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Underage Inmates Going Without Food in Florida Prisons

In news coverage that shocked many in Florida, on June 29th, the Times/Herald covered a story involving what many would consider to be abusive treatment of these teenage inmates, who were denied food simply because someone at their table was speaking one afternoon. Perhaps unsurprisingly, it is entirely illegal to deprive any inmates—not just teenagers—of food in Florida’s prisons; however, it happens, and it’s rarely reported.

Fortunately, when it happened in the presence of state Rep. David Richardson, he proceeded to complain about it, and action was taken when the FDC opened up an investigation against the supervising officer responsible. In addition, all officers on duty were counseled about the fact withholding food absolutely cannot be used as a form of discipline.

But what about when important politicians aren’t looking? Serious injuries and harm can result from depriving individuals of food, where the state is guarded with taking care of them.

Recent Troubles for Florida Prisons

This is, by no means, the first question that’s been raised about Florida’s prison system, which has faced its share of troubles. Not only have riots broken out in recent months, but the system is dangerously understaffed, and now facing a budget crisis. Richardson—who makes it his mission to personally investigate youth prisons—has reported that he’s seeing signs of inmates being assaulted, with witnesses rarely left behind.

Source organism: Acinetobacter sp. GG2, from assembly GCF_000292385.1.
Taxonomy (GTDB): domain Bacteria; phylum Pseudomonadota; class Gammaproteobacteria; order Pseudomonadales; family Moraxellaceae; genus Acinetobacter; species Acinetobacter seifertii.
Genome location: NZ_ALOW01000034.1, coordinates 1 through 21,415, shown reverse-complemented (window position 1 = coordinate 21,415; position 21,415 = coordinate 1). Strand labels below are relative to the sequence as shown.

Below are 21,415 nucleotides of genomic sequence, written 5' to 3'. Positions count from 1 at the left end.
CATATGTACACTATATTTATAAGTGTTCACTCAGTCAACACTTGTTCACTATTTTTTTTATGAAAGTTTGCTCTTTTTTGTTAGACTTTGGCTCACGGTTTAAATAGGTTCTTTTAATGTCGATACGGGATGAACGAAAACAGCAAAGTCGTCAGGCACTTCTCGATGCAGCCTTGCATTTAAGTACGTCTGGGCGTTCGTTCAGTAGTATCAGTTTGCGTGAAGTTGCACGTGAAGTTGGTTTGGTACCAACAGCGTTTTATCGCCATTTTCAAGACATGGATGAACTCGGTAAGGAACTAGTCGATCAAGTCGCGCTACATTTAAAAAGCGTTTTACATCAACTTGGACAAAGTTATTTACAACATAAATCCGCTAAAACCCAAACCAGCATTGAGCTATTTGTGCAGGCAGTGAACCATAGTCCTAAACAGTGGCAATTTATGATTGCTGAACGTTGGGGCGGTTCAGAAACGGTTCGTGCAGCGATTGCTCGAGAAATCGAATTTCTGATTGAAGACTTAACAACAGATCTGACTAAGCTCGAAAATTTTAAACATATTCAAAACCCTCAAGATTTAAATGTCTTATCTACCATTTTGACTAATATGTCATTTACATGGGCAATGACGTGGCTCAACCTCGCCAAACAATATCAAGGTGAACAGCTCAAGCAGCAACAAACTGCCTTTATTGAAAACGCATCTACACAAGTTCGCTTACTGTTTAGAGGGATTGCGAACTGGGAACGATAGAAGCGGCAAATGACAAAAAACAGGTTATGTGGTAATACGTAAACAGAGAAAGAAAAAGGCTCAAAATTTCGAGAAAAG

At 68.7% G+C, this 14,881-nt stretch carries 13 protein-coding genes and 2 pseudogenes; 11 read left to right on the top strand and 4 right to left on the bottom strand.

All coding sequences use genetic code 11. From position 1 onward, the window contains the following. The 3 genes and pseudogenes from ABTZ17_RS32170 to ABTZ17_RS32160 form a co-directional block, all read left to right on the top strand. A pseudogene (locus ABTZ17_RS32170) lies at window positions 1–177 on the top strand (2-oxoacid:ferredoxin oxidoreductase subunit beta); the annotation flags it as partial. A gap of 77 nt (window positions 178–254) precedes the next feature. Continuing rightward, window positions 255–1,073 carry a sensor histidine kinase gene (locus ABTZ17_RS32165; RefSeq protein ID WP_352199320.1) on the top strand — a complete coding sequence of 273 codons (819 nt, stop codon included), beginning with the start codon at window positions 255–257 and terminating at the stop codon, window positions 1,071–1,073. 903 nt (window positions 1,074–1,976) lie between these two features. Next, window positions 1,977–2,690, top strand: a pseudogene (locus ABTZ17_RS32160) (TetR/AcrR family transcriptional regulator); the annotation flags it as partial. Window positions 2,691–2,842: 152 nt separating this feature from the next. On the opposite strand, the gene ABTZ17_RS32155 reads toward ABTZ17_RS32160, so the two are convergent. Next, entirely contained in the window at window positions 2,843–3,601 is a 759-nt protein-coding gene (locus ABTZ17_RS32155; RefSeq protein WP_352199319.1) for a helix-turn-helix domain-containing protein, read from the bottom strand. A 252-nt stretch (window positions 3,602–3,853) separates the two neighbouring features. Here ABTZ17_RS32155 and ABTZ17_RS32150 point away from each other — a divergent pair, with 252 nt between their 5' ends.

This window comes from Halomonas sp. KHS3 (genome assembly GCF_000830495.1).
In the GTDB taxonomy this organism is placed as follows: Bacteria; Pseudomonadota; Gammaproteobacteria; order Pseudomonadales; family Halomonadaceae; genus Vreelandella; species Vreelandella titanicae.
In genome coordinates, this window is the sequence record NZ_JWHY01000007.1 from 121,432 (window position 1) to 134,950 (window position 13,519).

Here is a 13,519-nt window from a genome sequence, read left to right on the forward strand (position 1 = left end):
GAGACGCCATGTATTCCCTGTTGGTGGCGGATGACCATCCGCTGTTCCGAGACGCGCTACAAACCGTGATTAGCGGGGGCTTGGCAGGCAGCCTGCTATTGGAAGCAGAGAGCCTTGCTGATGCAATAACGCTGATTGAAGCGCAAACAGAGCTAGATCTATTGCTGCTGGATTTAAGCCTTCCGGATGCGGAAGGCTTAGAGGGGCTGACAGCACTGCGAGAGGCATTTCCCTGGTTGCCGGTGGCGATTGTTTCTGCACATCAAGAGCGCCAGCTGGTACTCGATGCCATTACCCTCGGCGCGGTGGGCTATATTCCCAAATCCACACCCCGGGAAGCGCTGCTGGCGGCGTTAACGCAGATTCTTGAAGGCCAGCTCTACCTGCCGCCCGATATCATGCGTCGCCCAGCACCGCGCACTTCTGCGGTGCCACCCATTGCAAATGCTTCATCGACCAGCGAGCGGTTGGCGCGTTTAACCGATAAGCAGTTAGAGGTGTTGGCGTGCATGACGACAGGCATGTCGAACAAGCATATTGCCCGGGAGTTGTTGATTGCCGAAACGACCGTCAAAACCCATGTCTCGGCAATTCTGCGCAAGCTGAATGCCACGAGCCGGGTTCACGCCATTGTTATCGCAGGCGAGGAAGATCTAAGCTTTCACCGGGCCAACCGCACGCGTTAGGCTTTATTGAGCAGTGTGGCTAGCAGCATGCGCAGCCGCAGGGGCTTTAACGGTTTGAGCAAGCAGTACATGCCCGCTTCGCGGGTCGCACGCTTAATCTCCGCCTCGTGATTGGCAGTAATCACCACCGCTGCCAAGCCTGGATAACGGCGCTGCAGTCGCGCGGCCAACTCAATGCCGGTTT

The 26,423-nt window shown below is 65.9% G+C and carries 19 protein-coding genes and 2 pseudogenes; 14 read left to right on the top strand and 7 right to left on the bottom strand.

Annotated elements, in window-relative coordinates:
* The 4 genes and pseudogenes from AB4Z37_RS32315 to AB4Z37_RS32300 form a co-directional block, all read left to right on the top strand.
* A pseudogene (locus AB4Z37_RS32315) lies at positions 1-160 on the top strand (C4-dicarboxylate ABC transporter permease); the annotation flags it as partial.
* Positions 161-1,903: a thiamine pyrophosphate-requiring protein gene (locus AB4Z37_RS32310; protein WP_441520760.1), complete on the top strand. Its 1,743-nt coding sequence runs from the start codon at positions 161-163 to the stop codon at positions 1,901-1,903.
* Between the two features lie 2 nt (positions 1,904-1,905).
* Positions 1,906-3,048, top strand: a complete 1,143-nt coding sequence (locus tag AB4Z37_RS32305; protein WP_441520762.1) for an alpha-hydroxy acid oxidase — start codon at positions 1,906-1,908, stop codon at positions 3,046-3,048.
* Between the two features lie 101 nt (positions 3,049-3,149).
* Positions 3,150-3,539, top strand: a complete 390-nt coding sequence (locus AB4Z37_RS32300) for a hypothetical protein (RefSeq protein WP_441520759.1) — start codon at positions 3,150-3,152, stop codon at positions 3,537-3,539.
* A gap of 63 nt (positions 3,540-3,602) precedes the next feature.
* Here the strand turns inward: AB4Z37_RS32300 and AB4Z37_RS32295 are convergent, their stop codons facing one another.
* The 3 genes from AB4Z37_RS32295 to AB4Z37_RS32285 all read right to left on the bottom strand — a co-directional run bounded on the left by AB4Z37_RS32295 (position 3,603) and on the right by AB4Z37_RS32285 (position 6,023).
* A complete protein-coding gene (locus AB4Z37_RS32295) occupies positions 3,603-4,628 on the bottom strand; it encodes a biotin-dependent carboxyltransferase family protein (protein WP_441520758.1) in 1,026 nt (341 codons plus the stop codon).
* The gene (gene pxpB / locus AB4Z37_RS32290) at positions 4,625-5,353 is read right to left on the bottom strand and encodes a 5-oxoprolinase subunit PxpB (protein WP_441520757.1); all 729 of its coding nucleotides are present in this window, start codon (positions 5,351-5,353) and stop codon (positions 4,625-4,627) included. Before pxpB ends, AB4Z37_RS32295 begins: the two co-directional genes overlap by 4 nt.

Florida Representative Working towards Progress

To try and correct these issues, Richardson has made reasonable suggestions, such as:

  • Compiling a list of officers accused of being abusive and encouraging the FDC to monitor them;
  • Suggesting that youthful offenders not be allowed to sleep in cells containing more than two inmates because it can lead to gang-related violence and abuse; and
  • Suggesting that Lancaster Correction (specifically) be closed entirely to youthful offenders. The FDC Secretary actually decided to take action on this suggestion, and closed Lancaster to inmates under the age of 17 this month. She also proceeded to replace the warden and his top four deputies.

While Richardson is pleased by the progress that has been made by reduced assaults, he is concerned that what might pop up in its place—such as denying youthful offenders food—could be just as harmful. Thus, he maintains that there is more that must be done to prevent injury to these inmates.

Contact an Experienced Florida Personal Injury Attorney

Regardless of age, intentional harm should not be inflicted on prison inmates. On top of that, knowing that a serious pattern exists of abusing underage inmates—who are still children, in many ways—is too much to bear, especially for parents whose child might be in one of these facilities.

Experienced Clearwater attorney Mike Walker effectively handled a number of serious personal injury cases and is able to help you or your loved one obtain the compensation they need if they’ve been harmed. Contact Mike Walker today for a free consultation and he can start advising you of your options.

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